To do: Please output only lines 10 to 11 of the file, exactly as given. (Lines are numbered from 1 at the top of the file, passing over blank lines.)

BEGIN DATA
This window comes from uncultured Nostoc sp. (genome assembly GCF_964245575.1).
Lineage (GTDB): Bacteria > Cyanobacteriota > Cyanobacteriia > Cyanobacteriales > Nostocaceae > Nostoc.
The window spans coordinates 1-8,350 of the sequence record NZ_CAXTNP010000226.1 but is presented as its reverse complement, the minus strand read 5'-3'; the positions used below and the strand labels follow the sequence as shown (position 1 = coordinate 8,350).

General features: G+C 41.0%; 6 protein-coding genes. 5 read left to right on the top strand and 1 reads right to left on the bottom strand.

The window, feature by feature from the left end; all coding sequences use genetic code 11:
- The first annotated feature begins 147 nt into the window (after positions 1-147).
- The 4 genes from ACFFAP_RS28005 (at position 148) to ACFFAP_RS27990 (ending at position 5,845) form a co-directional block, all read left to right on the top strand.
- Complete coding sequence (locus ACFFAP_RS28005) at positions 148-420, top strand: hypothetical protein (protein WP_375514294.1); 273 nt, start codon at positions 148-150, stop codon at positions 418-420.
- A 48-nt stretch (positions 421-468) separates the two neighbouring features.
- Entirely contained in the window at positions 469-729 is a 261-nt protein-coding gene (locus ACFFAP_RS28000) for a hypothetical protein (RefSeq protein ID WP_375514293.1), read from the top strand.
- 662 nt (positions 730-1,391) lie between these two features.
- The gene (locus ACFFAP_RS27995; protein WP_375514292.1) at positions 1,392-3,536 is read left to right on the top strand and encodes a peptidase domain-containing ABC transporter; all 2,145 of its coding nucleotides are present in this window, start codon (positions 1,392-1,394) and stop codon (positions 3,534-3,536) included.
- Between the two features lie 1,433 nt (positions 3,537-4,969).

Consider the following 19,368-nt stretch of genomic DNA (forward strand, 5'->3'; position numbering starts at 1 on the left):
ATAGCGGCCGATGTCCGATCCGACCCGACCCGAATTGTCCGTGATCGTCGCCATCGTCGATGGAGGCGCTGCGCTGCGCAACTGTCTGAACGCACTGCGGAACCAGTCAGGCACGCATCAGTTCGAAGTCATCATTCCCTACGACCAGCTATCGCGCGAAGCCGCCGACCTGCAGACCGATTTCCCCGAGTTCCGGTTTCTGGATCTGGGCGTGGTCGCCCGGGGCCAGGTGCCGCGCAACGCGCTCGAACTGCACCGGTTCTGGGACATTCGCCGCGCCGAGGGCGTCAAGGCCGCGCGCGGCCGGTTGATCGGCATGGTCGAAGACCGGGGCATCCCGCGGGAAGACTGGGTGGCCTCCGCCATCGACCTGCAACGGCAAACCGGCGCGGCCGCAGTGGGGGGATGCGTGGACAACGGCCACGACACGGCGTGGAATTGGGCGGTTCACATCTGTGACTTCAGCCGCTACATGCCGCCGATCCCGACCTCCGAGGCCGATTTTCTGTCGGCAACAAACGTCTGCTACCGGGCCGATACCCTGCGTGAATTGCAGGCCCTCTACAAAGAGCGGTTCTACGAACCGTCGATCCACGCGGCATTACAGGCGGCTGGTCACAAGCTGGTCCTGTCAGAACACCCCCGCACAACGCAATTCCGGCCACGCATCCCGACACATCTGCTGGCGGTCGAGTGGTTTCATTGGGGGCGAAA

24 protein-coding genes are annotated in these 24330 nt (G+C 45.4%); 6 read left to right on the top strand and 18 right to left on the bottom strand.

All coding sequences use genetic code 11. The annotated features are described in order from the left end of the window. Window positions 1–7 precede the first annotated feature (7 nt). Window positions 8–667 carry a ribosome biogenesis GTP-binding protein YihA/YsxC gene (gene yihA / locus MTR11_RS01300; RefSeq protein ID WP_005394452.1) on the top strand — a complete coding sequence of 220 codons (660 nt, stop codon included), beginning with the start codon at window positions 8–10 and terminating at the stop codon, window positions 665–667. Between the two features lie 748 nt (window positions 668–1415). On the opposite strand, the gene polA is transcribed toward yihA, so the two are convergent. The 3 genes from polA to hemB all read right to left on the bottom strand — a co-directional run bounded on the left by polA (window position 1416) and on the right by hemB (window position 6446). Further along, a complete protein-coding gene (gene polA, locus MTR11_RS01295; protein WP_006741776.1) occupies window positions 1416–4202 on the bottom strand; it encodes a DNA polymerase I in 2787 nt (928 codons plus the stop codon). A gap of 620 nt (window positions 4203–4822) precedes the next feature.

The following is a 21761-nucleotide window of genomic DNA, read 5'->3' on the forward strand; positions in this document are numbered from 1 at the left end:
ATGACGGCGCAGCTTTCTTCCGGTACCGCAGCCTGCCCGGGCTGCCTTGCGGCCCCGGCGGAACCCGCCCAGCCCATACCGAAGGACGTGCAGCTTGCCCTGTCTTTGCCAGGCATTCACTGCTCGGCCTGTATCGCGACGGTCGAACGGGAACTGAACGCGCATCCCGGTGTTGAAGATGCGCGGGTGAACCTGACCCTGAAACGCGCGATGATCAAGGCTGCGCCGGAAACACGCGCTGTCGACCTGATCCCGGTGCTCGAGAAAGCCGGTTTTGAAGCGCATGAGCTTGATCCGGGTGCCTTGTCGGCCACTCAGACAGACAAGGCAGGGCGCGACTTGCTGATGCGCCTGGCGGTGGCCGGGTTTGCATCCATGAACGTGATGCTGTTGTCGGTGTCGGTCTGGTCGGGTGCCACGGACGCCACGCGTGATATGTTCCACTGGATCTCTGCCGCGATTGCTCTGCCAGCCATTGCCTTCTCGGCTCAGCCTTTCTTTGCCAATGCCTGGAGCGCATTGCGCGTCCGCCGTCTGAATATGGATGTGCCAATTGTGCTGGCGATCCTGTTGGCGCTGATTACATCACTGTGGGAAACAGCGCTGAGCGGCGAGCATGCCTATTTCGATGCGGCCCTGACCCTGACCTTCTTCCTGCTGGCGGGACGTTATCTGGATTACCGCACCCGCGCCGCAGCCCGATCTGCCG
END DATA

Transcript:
- Entirely contained in the window at positions 469-729 is a 261-nt protein-coding gene (locus ACFFAP_RS28000) for a hypothetical protein (RefSeq protein ID WP_375514293.1), read from the top strand.
- 662 nt (positions 730-1,391) lie between these two features.